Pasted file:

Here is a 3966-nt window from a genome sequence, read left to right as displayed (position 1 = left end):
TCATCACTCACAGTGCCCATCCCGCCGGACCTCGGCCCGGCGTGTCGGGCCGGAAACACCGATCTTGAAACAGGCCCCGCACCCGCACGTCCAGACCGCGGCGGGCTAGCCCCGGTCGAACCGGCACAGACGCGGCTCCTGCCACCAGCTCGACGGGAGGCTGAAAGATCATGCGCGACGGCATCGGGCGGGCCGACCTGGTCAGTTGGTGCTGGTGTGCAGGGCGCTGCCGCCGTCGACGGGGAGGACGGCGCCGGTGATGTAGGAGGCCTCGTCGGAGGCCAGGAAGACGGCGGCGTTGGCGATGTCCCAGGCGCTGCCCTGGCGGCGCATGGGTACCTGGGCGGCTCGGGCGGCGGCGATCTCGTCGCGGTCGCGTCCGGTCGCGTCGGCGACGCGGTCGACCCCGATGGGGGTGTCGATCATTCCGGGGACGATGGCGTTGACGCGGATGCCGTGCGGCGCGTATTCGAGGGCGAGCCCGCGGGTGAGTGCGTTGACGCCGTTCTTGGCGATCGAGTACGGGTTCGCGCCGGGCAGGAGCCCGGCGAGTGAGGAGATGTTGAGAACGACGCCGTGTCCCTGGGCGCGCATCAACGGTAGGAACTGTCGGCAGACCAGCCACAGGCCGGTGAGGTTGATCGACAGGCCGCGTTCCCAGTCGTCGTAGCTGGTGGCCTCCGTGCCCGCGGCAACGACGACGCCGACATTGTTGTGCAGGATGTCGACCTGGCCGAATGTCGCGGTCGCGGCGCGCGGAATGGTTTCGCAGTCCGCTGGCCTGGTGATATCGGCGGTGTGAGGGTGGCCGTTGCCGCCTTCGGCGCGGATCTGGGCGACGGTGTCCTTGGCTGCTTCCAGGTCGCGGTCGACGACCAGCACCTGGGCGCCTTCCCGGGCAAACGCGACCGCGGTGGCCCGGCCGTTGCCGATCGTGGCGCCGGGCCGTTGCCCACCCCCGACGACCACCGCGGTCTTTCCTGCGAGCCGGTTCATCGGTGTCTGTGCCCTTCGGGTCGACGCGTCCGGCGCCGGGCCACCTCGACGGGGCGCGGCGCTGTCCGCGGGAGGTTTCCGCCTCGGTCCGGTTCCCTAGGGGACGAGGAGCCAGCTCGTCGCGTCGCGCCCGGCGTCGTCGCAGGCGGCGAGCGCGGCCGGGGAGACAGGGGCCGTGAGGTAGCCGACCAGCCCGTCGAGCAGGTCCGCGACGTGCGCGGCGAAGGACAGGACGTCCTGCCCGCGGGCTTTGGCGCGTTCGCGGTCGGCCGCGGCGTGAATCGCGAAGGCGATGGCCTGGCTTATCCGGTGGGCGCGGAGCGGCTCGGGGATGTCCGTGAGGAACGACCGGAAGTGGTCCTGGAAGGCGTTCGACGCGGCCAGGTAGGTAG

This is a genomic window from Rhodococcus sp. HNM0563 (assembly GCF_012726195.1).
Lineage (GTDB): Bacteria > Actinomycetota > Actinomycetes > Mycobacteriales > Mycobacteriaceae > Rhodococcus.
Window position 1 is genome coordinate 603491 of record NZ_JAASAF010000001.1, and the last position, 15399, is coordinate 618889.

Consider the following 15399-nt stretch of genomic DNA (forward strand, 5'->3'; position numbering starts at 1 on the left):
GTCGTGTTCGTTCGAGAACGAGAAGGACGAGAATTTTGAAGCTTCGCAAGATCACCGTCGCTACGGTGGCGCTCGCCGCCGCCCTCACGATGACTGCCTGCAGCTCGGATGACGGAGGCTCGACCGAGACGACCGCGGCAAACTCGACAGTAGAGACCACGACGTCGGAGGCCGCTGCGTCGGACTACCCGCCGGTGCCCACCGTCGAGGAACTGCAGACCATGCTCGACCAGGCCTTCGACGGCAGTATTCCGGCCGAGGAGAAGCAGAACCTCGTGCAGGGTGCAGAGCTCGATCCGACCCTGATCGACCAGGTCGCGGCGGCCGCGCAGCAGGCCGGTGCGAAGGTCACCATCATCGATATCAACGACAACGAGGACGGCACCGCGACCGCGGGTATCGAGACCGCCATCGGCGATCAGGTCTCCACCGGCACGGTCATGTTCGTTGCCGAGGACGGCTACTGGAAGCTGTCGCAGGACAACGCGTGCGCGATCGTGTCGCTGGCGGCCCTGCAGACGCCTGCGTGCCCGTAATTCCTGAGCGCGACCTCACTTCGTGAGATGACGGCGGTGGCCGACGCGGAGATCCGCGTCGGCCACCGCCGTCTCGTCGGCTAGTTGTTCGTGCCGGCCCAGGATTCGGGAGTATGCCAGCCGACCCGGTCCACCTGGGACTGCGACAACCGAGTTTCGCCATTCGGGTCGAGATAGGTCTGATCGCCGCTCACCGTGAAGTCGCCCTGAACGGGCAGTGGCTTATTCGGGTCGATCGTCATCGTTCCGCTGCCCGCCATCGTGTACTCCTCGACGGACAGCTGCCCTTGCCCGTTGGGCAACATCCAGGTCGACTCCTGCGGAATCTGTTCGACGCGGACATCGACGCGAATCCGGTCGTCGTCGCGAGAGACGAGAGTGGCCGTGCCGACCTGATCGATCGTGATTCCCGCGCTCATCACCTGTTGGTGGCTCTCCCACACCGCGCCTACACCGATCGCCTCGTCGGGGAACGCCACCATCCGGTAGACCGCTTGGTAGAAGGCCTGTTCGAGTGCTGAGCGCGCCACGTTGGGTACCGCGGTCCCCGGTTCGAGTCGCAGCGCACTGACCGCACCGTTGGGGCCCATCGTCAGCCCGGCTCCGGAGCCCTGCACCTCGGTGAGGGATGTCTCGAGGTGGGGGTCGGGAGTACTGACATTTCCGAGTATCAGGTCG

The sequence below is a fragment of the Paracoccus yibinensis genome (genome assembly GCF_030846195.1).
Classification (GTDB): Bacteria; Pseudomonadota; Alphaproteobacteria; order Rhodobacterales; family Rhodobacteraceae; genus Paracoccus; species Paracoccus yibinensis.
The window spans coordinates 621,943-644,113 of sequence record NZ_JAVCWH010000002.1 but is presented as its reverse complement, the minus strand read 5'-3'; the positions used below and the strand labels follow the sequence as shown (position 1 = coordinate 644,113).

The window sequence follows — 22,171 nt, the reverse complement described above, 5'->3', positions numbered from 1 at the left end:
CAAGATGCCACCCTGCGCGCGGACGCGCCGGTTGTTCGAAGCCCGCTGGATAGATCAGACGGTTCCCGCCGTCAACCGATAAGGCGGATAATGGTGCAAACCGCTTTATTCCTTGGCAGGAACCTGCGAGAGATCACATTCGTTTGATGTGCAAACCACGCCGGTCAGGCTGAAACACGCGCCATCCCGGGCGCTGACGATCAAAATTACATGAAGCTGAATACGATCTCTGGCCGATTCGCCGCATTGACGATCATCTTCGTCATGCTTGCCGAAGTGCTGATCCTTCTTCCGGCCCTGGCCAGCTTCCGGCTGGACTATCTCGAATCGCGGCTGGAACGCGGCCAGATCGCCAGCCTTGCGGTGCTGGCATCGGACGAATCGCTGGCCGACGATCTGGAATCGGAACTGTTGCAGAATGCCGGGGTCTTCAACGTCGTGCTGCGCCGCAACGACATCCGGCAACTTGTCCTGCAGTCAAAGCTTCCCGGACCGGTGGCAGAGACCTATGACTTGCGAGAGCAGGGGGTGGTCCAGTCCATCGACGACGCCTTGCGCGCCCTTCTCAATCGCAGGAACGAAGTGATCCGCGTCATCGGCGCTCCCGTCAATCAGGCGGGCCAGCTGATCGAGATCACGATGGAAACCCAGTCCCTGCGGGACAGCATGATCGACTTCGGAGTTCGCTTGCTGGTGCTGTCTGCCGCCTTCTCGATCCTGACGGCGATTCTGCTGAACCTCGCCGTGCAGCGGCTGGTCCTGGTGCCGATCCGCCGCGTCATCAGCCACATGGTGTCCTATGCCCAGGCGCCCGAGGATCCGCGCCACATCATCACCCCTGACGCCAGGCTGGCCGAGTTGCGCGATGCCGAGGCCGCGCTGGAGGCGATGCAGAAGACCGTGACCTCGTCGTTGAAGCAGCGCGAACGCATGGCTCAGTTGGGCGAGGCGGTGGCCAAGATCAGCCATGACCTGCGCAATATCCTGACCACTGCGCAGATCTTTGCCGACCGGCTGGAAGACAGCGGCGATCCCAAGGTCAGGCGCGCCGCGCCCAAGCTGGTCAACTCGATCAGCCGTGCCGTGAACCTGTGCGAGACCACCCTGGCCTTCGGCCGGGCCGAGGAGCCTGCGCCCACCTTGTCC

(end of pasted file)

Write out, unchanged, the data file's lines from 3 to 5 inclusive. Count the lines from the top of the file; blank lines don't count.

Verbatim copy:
This is a genomic window from Rhodococcus sp. HNM0563 (assembly GCF_012726195.1).
Lineage (GTDB): Bacteria > Actinomycetota > Actinomycetes > Mycobacteriales > Mycobacteriaceae > Rhodococcus.
Window position 1 is genome coordinate 603491 of record NZ_JAASAF010000001.1, and the last position, 15399, is coordinate 618889.